Cush Jumbo, Billy Howle, and Jared Harris elevate a relatively soapy story in the British export “The Beast Must Die,” a 6-part limited series that premiere originally on streamer Britbox in the U.K. and is now unfolding in the United States on AMC+, starting today, July 5th, airing a week later on AMC proper. Examining the manner in which trauma and grief can lead people to make very bad decisions, “The Beast Must Die” also examines privilege and its ability to make people into monsters by giving them lives that never contain consequences. There are times when the filmmaking here underlines the mental states of its character a little too boldly, but the acting carries the project as the trio carve out fascinating, memorable people who feel completely distinct from the plot’s twists and turns. I’m not completely sure it sticks the landing, but I’ll remember these three people when the year ends, and sometimes that’s enough to make a mini-series worth watching.
Jumbo of “The Good Fight” fame plays Frances, a mother deep in unimaginable grief. Six months ago, her six-year-old son was killed in a hit and run accident on the Isle of Wight, and she’s just been informed that the police have basically run out of leads. Imagine losing your son and then imagine having to live knowing that the person who murdered him is just going happily with life. Frances decides she can’t live like that, and she sets out to find the killer herself, determined to kill him when she finds him, which honestly doesn’t take her very long.
By the second episode, Frances has not only done the job the police couldn’t do but she’s befriended a key witness that day in a young woman named Lena (Mia Tomlinson), inveigling her way into her life with the story that she’s writing a novel about her industry. Lena’s brother-in-law is George Rattery (Harris), the kind of bullying social climber whose success has turned him into a monster. He bullies everyone in his life, including his quiet wife Violet (Maeve Dermody), sister (Geraldine James), and awkward son Phil (Barney Sayburn). As he quite simply always is, Harris is great here, turning a character who could have been a two-dimensional villain into something even darker in its realism. George drives fast and bullies people not only because he’s a risk taker but because he knows he’s rich and powerful enough that there are no real risks. Harris leans into the character, biting on each line delivery.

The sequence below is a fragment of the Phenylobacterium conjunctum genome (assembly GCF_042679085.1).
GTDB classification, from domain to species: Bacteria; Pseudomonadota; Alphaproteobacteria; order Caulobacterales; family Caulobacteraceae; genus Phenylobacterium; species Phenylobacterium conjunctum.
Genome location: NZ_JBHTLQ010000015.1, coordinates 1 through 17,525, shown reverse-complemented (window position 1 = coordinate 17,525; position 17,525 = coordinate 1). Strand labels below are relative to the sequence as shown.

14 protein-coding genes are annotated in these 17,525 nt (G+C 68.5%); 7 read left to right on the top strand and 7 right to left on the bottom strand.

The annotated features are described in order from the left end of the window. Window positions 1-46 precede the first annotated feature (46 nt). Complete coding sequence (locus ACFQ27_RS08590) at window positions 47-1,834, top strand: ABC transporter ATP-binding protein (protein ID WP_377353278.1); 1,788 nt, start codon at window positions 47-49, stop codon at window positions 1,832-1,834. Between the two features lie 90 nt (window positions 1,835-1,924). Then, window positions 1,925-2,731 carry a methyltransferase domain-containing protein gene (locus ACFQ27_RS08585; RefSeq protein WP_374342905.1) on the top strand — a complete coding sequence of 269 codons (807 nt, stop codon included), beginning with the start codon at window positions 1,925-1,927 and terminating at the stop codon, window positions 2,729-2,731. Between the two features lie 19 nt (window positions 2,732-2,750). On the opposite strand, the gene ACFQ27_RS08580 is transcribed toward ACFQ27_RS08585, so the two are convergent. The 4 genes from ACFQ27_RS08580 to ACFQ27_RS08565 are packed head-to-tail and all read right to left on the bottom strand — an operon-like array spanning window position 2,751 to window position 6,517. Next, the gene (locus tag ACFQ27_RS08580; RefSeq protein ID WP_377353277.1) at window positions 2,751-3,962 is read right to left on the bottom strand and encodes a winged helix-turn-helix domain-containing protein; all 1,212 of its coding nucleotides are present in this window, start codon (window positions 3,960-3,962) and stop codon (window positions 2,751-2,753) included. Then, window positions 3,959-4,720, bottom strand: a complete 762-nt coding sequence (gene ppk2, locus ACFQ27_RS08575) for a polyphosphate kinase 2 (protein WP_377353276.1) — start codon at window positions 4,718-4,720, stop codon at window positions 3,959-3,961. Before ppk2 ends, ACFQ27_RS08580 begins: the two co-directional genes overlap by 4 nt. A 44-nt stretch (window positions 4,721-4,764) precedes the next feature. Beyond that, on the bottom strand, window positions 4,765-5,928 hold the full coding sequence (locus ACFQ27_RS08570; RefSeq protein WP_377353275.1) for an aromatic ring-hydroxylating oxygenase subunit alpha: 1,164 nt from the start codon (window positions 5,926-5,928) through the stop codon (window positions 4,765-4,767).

Meanwhile, a new detective named Strangeways (Howle, increasingly impressive with each performance) has moved to the Isle of Wight. Self-described as “a therapist’s retirement plan just waiting to happen,” not only is he cleaning up a relatively lackluster police department but he’s fleeing PTSD after the death of a colleague. He meets Frances and “The Beast Must Die” becomes a show about two people trying to find justice from different sides of the law. Will Strangeways find enough evidence before Frances does something drastic in the name of vengeance?
“The Beast Must Die” jumps in hard, pushing the emotional registers of Strangeways and Frances a bit too harshly at first with quick cuts and heated outbursts, but it gets more interesting about halfway through the second episode, in part because Harris balances the other two performers. It becomes a fascinating dance between three very different people from different walks of life. The dialogue writing is strong enough that the sometimes unbelievable twists are tolerable. In the end, it’s the rare pulp mystery in which the people carry the plot instead of the other way around, and that alone makes it an interesting option this summer.
Starts on AMC+ today, premieres on AMC on July 12th. Whole series screened for review.